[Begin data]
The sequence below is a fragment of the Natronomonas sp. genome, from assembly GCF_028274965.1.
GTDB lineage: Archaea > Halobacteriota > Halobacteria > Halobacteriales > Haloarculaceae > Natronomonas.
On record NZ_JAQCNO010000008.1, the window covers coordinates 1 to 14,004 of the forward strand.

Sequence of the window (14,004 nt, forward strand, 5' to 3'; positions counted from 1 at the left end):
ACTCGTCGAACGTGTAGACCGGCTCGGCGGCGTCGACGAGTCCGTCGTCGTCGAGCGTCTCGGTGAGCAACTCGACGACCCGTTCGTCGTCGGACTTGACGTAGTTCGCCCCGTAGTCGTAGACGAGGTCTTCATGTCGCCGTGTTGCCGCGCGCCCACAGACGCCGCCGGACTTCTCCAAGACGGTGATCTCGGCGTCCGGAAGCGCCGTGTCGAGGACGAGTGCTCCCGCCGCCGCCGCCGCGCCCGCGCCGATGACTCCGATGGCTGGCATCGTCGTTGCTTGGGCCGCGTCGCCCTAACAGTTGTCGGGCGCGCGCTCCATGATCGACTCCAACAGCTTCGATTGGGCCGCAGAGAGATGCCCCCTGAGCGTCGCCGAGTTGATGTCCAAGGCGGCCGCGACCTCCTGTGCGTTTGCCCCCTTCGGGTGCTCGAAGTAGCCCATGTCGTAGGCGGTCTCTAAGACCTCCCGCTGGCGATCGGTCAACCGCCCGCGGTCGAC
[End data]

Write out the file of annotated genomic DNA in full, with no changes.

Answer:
The sequence below is a fragment of the Natronomonas sp. genome, from assembly GCF_028274965.1.
GTDB lineage: Archaea > Halobacteriota > Halobacteria > Halobacteriales > Haloarculaceae > Natronomonas.
On record NZ_JAQCNO010000008.1, the window covers coordinates 1 to 14,004 of the forward strand.

Sequence of the window (14,004 nt, forward strand, 5' to 3'; positions counted from 1 at the left end):
ACTCGTCGAACGTGTAGACCGGCTCGGCGGCGTCGACGAGTCCGTCGTCGTCGAGCGTCTCGGTGAGCAACTCGACGACCCGTTCGTCGTCGGACTTGACGTAGTTCGCCCCGTAGTCGTAGACGAGGTCTTCATGTCGCCGTGTTGCCGCGCGCCCACAGACGCCGCCGGACTTCTCCAAGACGGTGATCTCGGCGTCCGGAAGCGCCGTGTCGAGGACGAGTGCTCCCGCCGCCGCCGCCGCGCCCGCGCCGATGACTCCGATGGCTGGCATCGTCGTTGCTTGGGCCGCGTCGCCCTAACAGTTGTCGGGCGCGCGCTCCATGATCGACTCCAACAGCTTCGATTGGGCCGCAGAGAGATGCCCCCTGAGCGTCGCCGAGTTGATGTCCAAGGCGGCCGCGACCTCCTGTGCGTTTGCCCCCTTCGGGTGCTCGAAGTAGCCCATGTCGTAGGCGGTCTCTAAGACCTCCCGCTGGCGATCGGTCAACCGCCCGCGGTCGAC